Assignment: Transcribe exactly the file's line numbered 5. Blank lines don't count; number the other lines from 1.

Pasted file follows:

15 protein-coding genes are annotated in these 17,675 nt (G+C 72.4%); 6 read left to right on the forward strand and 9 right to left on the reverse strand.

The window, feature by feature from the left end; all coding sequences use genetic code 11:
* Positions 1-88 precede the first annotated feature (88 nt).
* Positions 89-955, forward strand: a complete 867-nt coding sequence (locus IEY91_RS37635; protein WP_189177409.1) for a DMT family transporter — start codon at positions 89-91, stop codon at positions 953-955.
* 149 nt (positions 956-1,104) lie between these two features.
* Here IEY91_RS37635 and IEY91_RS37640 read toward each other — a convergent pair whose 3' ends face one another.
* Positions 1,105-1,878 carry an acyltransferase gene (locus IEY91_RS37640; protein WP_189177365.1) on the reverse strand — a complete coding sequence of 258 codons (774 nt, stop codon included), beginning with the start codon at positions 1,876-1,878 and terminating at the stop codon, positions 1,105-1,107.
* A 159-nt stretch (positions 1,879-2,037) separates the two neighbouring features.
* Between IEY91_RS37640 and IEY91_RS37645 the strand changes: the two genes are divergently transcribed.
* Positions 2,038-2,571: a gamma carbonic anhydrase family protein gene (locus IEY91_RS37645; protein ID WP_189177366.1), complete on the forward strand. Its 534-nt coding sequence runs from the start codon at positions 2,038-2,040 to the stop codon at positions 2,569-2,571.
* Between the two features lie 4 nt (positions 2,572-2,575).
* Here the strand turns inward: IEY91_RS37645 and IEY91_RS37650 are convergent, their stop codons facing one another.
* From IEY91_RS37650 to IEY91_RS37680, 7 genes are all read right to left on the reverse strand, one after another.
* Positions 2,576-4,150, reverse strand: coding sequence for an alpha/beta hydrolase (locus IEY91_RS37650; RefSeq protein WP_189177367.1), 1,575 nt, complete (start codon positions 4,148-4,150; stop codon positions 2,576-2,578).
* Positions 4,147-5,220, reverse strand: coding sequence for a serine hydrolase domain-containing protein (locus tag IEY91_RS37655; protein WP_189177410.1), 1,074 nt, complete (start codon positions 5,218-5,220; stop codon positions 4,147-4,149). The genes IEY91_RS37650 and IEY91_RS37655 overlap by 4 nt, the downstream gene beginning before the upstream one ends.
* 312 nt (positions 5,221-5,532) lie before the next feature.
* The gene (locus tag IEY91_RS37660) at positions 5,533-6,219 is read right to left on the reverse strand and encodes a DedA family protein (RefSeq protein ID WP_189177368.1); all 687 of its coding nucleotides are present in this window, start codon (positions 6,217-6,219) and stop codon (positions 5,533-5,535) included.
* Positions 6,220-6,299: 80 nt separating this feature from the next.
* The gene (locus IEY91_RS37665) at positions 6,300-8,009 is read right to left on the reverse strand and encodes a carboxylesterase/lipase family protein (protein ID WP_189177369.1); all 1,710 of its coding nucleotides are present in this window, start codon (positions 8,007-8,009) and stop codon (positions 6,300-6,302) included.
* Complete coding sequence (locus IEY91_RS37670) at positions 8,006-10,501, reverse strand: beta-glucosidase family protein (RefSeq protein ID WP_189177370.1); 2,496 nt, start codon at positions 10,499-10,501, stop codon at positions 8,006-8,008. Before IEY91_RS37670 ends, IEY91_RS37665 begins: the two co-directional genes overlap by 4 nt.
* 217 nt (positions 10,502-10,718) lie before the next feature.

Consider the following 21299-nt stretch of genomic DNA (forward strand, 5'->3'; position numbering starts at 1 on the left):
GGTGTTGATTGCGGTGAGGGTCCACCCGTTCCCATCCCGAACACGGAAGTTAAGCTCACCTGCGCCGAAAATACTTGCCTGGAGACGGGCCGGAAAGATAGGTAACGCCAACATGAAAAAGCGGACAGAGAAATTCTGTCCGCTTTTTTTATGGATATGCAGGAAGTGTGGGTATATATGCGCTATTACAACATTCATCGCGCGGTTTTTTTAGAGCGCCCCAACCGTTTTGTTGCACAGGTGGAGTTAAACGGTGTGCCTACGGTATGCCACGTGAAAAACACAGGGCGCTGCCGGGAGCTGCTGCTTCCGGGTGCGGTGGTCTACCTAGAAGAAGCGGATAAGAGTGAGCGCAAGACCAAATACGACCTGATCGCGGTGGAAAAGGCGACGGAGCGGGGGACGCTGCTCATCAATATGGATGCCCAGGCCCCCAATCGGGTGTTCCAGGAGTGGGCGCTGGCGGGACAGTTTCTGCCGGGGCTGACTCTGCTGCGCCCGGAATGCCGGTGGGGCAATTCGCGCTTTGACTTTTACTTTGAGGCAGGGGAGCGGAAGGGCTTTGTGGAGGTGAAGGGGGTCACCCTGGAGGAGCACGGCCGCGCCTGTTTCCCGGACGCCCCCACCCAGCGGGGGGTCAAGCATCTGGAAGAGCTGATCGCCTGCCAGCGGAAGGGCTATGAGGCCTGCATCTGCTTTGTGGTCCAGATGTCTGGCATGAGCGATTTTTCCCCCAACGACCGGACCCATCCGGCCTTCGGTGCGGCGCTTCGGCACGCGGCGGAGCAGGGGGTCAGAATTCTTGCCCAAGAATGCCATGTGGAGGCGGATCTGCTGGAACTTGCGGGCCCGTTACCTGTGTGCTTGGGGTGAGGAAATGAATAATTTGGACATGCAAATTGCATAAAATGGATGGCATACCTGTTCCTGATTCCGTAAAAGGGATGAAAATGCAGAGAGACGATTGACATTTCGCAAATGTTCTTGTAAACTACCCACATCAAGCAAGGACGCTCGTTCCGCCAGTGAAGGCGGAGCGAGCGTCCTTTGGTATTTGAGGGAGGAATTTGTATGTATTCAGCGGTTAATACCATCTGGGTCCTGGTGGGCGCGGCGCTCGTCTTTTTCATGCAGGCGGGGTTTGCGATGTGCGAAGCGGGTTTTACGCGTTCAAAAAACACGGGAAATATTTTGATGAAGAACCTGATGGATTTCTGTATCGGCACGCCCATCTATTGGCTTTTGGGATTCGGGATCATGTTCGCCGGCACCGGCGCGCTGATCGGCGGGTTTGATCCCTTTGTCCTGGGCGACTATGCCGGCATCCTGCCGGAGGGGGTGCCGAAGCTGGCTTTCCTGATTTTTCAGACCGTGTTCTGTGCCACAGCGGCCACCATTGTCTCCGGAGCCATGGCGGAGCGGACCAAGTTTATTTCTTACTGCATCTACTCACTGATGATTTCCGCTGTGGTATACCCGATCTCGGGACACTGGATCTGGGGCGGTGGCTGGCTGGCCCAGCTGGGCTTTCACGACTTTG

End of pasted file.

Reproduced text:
* 149 nt (positions 956-1,104) lie between these two features.